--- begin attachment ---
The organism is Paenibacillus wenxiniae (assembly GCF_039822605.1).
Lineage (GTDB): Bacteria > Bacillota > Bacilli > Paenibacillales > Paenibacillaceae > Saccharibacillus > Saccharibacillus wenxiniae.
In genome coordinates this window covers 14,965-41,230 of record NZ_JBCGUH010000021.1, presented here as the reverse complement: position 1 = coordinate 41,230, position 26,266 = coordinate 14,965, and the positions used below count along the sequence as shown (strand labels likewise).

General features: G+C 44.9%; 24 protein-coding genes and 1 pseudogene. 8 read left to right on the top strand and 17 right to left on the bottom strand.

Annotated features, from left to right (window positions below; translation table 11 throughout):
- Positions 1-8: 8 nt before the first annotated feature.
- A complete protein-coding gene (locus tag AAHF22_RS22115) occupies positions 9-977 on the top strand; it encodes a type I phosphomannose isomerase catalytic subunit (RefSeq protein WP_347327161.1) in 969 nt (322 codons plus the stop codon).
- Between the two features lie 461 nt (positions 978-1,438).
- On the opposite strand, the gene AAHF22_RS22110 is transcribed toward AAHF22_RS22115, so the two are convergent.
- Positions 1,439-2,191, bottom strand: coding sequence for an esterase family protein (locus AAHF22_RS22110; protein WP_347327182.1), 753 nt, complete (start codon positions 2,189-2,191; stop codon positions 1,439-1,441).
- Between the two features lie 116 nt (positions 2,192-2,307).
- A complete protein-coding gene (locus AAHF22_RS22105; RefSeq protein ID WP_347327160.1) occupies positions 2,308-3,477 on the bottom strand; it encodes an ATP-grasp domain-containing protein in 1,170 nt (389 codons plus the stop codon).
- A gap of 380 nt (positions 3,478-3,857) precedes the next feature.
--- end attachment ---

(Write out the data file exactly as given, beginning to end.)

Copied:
The organism is Paenibacillus wenxiniae (assembly GCF_039822605.1).
Lineage (GTDB): Bacteria > Bacillota > Bacilli > Paenibacillales > Paenibacillaceae > Saccharibacillus > Saccharibacillus wenxiniae.
In genome coordinates this window covers 14,965-41,230 of record NZ_JBCGUH010000021.1, presented here as the reverse complement: position 1 = coordinate 41,230, position 26,266 = coordinate 14,965, and the positions used below count along the sequence as shown (strand labels likewise).

General features: G+C 44.9%; 24 protein-coding genes and 1 pseudogene. 8 read left to right on the top strand and 17 right to left on the bottom strand.

Annotated features, from left to right (window positions below; translation table 11 throughout):
- Positions 1-8: 8 nt before the first annotated feature.
- A complete protein-coding gene (locus tag AAHF22_RS22115) occupies positions 9-977 on the top strand; it encodes a type I phosphomannose isomerase catalytic subunit (RefSeq protein WP_347327161.1) in 969 nt (322 codons plus the stop codon).
- Between the two features lie 461 nt (positions 978-1,438).
- On the opposite strand, the gene AAHF22_RS22110 is transcribed toward AAHF22_RS22115, so the two are convergent.
- Positions 1,439-2,191, bottom strand: coding sequence for an esterase family protein (locus AAHF22_RS22110; protein WP_347327182.1), 753 nt, complete (start codon positions 2,189-2,191; stop codon positions 1,439-1,441).
- Between the two features lie 116 nt (positions 2,192-2,307).
- A complete protein-coding gene (locus AAHF22_RS22105; RefSeq protein ID WP_347327160.1) occupies positions 2,308-3,477 on the bottom strand; it encodes an ATP-grasp domain-containing protein in 1,170 nt (389 codons plus the stop codon).
- A gap of 380 nt (positions 3,478-3,857) precedes the next feature.